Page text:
Shenandoah County Thrift Store could reopen Oct. 1
Roof ripped off in Aug. 13 storm
By Preston Knight -- firstname.lastname@example.org
WOODSTOCK -- It's one of those cases where Linda Lambert wishes it was not about what was on the inside that counted.
With each passing day, the Shenandoah County Thrift Store, at 659 N. Main St., gets closer to reopening, and further removed from its near disaster when a strong downburst of wind, called a microburst, tore off its roof on Aug. 13. Lambert, the store manager, surveyed some of the leftovers more than two weeks afterward and sees how far employees have come in the cleanup, and the work left to do.
"People look at it from outside and think it's not bad," she said. "It doesn't [look bad] until you actually walk into the building and see."
The store's second level, which normally would have all furniture and clothing, is a mess of wood from old bookshelves, dirt and clothes racks pushed to one corner. The business lost all of its furniture -- one of the biggest sources of income -- but salvaged most of the clothing with the help of a local cleaner. Many books were damaged.
More furniture and electronics were lost in the basement because of flooding and mildew. On the main level, where dishes and other housewares are kept, little merchandise was damaged. Overall, Lambert is still assessing the losses to determine a cost total.
As for the building, which the store leases from Burgess Dellinger, the roof is back on, and shingles were being added Tuesday.
"Mr. Dellinger has been really good about getting started and repairing the building," Lambert said.
She and two other employees, including her daughter, Melissa Foltz, are being paid to help with the cleanup. Lambert said the store may be able to reopen Oct. 1. With the temporary closure, employees are taking the opportunity to perform some cosmetic upgrades, including paint Dellinger had already purchased, that were needed anyway, she said.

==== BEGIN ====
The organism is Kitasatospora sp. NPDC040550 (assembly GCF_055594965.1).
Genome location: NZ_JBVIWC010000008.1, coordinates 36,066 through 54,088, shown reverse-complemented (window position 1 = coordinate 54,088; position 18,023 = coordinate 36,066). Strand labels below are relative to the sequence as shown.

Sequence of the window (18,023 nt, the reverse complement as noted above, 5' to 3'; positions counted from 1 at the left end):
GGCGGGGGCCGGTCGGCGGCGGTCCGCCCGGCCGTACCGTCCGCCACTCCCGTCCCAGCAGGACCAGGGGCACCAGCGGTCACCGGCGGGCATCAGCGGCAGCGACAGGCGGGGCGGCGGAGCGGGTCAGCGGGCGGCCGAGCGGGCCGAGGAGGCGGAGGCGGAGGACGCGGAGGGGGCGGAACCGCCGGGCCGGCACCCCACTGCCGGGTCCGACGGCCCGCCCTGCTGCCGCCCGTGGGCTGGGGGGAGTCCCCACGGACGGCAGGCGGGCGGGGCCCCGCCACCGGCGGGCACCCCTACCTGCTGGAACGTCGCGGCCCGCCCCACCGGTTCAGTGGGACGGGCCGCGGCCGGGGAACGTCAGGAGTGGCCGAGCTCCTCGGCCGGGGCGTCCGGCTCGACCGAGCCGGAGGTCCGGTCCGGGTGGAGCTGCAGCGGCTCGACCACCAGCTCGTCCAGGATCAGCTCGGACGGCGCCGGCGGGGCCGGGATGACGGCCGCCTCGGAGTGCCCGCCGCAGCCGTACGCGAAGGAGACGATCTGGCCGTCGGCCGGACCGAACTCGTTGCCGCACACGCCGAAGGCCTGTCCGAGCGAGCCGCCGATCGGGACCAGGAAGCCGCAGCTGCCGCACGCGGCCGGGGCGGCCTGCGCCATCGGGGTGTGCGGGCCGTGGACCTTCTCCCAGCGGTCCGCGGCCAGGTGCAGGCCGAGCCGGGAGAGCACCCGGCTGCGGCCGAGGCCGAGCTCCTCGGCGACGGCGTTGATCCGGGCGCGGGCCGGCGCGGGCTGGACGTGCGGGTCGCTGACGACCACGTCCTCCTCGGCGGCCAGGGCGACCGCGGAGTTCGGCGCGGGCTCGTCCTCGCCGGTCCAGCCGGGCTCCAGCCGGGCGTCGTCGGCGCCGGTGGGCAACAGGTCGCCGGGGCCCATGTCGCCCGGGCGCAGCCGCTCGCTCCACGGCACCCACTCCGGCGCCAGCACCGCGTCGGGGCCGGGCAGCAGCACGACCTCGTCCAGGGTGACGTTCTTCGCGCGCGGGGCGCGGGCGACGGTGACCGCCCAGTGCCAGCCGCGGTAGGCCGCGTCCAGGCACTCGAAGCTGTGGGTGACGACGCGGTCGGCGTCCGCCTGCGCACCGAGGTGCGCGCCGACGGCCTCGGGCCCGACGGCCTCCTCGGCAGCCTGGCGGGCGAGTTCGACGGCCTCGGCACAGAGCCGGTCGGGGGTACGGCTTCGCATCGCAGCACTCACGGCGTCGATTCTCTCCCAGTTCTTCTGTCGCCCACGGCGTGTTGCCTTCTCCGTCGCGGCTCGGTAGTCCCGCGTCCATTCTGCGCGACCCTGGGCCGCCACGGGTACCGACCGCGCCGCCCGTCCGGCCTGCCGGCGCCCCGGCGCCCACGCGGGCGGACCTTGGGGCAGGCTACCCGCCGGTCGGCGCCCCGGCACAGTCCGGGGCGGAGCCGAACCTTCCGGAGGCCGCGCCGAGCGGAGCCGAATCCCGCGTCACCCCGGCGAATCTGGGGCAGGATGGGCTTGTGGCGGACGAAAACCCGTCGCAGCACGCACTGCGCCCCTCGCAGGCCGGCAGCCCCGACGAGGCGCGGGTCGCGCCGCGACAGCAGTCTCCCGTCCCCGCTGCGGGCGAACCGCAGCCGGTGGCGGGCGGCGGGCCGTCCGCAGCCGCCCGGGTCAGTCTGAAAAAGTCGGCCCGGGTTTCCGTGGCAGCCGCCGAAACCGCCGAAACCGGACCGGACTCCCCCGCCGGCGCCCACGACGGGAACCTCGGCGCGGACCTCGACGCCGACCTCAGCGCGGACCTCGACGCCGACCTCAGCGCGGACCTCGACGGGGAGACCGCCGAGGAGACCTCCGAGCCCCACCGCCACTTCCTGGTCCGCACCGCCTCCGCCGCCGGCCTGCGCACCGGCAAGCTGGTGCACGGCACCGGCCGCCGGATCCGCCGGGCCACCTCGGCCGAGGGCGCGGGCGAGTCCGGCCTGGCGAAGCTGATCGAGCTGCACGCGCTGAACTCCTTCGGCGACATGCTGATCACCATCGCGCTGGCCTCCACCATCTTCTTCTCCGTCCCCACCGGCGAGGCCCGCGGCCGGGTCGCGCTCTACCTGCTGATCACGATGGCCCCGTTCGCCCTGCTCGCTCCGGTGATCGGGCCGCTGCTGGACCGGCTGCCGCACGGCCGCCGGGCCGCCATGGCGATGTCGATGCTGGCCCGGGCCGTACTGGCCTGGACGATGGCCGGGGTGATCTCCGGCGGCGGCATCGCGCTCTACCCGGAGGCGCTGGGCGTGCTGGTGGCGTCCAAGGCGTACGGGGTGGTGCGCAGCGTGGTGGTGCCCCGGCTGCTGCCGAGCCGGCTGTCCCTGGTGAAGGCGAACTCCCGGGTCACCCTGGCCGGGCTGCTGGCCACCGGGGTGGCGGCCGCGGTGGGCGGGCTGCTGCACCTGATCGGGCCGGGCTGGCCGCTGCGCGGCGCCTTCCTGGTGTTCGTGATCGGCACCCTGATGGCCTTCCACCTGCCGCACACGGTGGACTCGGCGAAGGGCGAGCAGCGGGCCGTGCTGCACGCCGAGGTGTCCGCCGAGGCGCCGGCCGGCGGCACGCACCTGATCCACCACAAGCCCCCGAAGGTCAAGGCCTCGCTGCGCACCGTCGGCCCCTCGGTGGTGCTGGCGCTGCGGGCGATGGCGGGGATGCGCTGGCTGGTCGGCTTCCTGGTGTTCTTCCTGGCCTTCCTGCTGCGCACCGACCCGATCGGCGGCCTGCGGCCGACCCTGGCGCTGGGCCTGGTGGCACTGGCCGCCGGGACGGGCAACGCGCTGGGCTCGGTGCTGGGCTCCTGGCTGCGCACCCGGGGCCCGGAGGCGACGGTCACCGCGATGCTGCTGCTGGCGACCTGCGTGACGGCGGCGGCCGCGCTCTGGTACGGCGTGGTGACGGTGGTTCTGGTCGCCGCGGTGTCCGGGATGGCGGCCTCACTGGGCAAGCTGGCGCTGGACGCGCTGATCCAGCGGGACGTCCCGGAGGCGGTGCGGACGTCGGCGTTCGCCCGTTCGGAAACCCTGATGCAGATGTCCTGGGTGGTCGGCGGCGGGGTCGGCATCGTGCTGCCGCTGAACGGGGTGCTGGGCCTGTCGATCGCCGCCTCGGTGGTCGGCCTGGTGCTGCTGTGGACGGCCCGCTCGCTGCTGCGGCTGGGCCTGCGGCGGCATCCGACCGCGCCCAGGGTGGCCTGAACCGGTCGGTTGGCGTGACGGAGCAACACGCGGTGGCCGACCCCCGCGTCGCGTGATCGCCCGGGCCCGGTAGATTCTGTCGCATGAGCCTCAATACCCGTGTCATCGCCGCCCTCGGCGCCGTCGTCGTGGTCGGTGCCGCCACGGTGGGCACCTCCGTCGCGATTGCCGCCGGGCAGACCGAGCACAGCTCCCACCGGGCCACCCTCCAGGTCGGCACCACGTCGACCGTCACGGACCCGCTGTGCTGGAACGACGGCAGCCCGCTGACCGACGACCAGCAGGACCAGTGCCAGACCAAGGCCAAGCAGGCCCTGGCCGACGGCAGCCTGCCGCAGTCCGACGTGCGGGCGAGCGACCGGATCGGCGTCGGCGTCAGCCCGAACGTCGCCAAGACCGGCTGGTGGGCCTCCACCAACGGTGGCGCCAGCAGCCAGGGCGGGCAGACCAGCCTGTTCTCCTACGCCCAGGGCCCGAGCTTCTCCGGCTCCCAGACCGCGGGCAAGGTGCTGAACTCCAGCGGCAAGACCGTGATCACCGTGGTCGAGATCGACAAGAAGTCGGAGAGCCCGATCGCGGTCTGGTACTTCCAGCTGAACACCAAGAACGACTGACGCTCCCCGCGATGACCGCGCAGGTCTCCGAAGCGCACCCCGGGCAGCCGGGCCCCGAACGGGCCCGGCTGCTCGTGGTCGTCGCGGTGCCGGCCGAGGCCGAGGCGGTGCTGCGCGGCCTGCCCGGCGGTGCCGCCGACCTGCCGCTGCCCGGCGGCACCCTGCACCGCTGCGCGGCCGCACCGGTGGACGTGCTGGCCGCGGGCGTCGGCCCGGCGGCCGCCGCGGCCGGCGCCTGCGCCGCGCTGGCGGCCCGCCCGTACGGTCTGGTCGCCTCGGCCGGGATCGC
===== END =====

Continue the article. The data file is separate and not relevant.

But before the reopening arrives, the store needs to rebuild its inventory, especially with furniture. The loss of about two months of income equates to missing out on about $30,000 in sales, in the best of months. The period around the start of school qualifies, Lambert said, because many parents look to the store for back-to-school clothing.
The impact of that income's loss will be felt beyond the walls of the store. All proceeds, except for the overhead costs to operate the store, go back into the community. In 2010, which turned out to be a down year for donations, the store provided $21,450 to local organizations, including food pantries, the free clinic, Christmas presents for handicapped children and a utility fund program for the elderly.
"That's why we're hoping it will be the first of October," Lambert said.
Nobody was injured during the microburst, although an employee reported that people were knocked off their feet, with some huddling and praying. In the days following the incident, there was more rain, which concerned Lambert because the store was still without a roof. She sat at home and cried at one point, she said. Then, last week, there was the threat of Hurricane Irene.
Lambert said she had her doubts if the store would be able to reopen at the Main Street location it has called home for more than 10 years. She said there is video footage of the microburst that shows the roof crumbling and rolling back, and another camera captures the roof falling down on vehicles in front of the store.
"I was here 10 minutes afterward," Lambert said. "I was totally shocked."
But the building has survived, and the store will with it.
"When we reopen, we'll pretty much have a new store," Lambert said. "It's going to be getting a facelift all the way around."
Anyone wanting to donate furniture can call 459-2939. Clothing is not being accepted yet.